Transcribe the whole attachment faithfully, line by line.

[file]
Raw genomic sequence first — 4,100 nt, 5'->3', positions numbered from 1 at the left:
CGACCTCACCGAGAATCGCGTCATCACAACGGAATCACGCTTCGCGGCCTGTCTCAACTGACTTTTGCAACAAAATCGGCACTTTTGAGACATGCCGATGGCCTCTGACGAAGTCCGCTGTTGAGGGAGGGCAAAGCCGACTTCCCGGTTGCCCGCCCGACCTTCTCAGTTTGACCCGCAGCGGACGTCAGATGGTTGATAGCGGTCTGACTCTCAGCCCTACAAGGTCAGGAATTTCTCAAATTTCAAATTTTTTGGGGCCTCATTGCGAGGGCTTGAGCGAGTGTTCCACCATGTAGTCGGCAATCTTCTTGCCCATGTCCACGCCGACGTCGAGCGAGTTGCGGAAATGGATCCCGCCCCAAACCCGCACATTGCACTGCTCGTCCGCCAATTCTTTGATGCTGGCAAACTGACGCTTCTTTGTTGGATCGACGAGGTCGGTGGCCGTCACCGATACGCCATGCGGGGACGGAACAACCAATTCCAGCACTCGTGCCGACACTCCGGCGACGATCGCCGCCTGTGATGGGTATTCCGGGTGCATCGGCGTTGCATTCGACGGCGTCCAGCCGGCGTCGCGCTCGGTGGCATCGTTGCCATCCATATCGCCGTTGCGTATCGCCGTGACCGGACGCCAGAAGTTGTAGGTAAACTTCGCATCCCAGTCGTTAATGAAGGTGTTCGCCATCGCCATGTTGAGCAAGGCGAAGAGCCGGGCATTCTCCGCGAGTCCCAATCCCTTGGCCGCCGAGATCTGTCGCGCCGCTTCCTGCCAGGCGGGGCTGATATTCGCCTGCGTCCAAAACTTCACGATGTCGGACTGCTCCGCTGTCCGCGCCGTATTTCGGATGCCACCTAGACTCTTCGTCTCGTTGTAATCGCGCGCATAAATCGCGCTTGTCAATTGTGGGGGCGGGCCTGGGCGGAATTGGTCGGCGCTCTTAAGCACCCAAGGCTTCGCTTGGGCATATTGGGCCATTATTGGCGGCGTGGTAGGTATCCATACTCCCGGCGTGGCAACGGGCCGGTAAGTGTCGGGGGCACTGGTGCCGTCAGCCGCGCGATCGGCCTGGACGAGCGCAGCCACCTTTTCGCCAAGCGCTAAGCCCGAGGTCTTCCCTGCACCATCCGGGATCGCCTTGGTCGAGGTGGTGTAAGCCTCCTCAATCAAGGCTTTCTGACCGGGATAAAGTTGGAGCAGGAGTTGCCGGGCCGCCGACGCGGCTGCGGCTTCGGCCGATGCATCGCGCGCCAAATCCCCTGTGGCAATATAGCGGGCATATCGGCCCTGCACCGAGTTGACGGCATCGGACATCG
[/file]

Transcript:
Raw genomic sequence first — 4,100 nt, 5'->3', positions numbered from 1 at the left:
CGACCTCACCGAGAATCGCGTCATCACAACGGAATCACGCTTCGCGGCCTGTCTCAACTGACTTTTGCAACAAAATCGGCACTTTTGAGACATGCCGATGGCCTCTGACGAAGTCCGCTGTTGAGGGAGGGCAAAGCCGACTTCCCGGTTGCCCGCCCGACCTTCTCAGTTTGACCCGCAGCGGACGTCAGATGGTTGATAGCGGTCTGACTCTCAGCCCTACAAGGTCAGGAATTTCTCAAATTTCAAATTTTTTGGGGCCTCATTGCGAGGGCTTGAGCGAGTGTTCCACCATGTAGTCGGCAATCTTCTTGCCCATGTCCACGCCGACGTCGAGCGAGTTGCGGAAATGGATCCCGCCCCAAACCCGCACATTGCACTGCTCGTCCGCCAATTCTTTGATGCTGGCAAACTGACGCTTCTTTGTTGGATCGACGAGGTCGGTGGCCGTCACCGATACGCCATGCGGGGACGGAACAACCAATTCCAGCACTCGTGCCGACACTCCGGCGACGATCGCCGCCTGTGATGGGTATTCCGGGTGCATCGGCGTTGCATTCGACGGCGTCCAGCCGGCGTCGCGCTCGGTGGCATCGTTGCCATCCATATCGCCGTTGCGTATCGCCGTGACCGGACGCCAGAAGTTGTAGGTAAACTTCGCATCCCAGTCGTTAATGAAGGTGTTCGCCATCGCCATGTTGAGCAAGGCGAAGAGCCGGGCATTCTCCGCGAGTCCCAATCCCTTGGCCGCCGAGATCTGTCGCGCCGCTTCCTGCCAGGCGGGGCTGATATTCGCCTGCGTCCAAAACTTCACGATGTCGGACTGCTCCGCTGTCCGCGCCGTATTTCGGATGCCACCTAGACTCTTCGTCTCGTTGTAATCGCGCGCATAAATCGCGCTTGTCAATTGTGGGGGCGGGCCTGGGCGGAATTGGTCGGCGCTCTTAAGCACCCAAGGCTTCGCTTGGGCATATTGGGCCATTATTGGCGGCGTGGTAGGTATCCATACTCCCGGCGTGGCAACGGGCCGGTAAGTGTCGGGGGCACTGGTGCCGTCAGCCGCGCGATCGGCCTGGACGAGCGCAGCCACCTTTTCGCCAAGCGCTAAGCCCGAGGTCTTCCCTGCACCATCCGGGATCGCCTTGGTCGAGGTGGTGTAAGCCTCCTCAATCAAGGCTTTCTGACCGGGATAAAGTTGGAGCAGGAGTTGCCGGGCCGCCGACGCGGCTGCGGCTTCGGCCGATGCATCGCGCGCCAAATCCCCTGTGGCAATATAGCGGGCATATCGGCCCTGCACCGAGTTGACGGCATCGGACATCG